Is Your Bag Giving You Pain?
Do you experience neck, shoulder or back pain? Maybe your bag is the culprit! This blog post will give you some tips on choosing a comfortable backpack. It will also give you some ideas on how you can adjust your current backpack to prevent pain.
Problems that Can Arise from Carrying a Bag Incorrectly:
The straps may be putting too much pressure over your shoulders, which can result in issues such as bursitis and irritation of the tendons around your shoulder. They can also compress nerves in your neck and shoulder, this can give you pins and needles in your arm or hand
A heavy bag can promote poor posture, which may lead to discomfort and pain
If you carry a heavy backpack or only use one strap, it can change the way that you walk. This can lead to tight muscles and even low back pain
What to Look for When Purchasing a Backpack
Match the Dimensions of the Bag to your Body:
The height of the bag shouldn’t be larger than the distance between your shoulders and waistline. The backpack shouldn’t be wider than your chest width.
Chest and Waist Belts:
Look for backpacks with chest and waist belts. These help to evenly distribute the weight of the bag by transferring some of the weight from your shoulders and back to your pelvis and trunk.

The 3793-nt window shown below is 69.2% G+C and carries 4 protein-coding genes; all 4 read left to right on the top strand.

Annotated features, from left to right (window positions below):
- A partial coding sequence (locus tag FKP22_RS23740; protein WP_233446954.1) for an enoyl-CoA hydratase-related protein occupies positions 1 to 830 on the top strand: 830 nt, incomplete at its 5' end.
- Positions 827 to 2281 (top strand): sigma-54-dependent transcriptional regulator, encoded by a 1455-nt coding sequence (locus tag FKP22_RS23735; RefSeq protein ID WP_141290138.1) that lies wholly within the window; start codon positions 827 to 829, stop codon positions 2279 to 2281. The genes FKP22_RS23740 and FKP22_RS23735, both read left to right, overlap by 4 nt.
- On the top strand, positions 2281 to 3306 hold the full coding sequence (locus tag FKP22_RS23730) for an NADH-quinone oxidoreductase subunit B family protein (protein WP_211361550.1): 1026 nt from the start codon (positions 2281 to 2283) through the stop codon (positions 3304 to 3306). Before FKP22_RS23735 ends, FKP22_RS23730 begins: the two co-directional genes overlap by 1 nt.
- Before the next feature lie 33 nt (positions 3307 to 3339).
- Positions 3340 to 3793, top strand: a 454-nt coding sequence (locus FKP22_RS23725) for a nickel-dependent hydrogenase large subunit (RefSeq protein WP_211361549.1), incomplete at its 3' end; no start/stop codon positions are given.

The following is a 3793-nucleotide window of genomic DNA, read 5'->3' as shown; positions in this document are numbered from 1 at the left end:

You want to choose a backpack with straps that can be adjusted. This allows you to customise the length to your own body.
Backpacks with separate compartments not only help to organise everything better, they also help to evenly distribute the weight.
Padded Back and Straps:
Padded straps are more comfortable and reduce the pressure on your shoulders. Backpacks with padding on the back prevent direct trauma to your back.
Wide Straps are Better Than Thin Straps:
Wider straps are more comfortable and evenly disperse the weight over your shoulders.
Ways to Adjust Your Current Backpack to Make it more Comfortable
Lighten Your Load:
A lot of us are overpacking our bags and carrying unnecessary items. It’s recommended that backpacks shouldn’t weigh more than 10% of your body weight (Voll and Klimt, 1977). So, if you weigh 60kg, you shouldn’t be lugging a bag that’s heavier than 6kg. Pop your bags on the scales to see if you’ve been overpacking!
Evenly Distribute the Load:
Wear your backpack on both shoulders. This evenly distributes the weight to stop muscle imbalances, and prevents excess strain being placed on one side of our body. When packing your backpack, place the heavier items closer to your body, as this reduces the strain on your back.
Adjust Your Straps Accordingly:
Adjust the straps so that they fit snugly over your shoulders. If your straps are too loose, your bag will tend to swing around as you walk, which can put extra strain on your back. If they’re too tight, they can put too much pressure on your shoulders.
If you have any aches or pains that you suspect are caused by carrying an uncomfortable bag, make an appointment with one of our Osteopaths. They will have a chat with you about your pain and will do an assessment to find the most likely cause. Bring your bag to your appointment and they can give you more advice about how to make it more comfortable.
Voll H and Klimt F. (1977). Strain in children caused by schoolbags. Offentliche Gesundheitswesen. 39(7), 369-378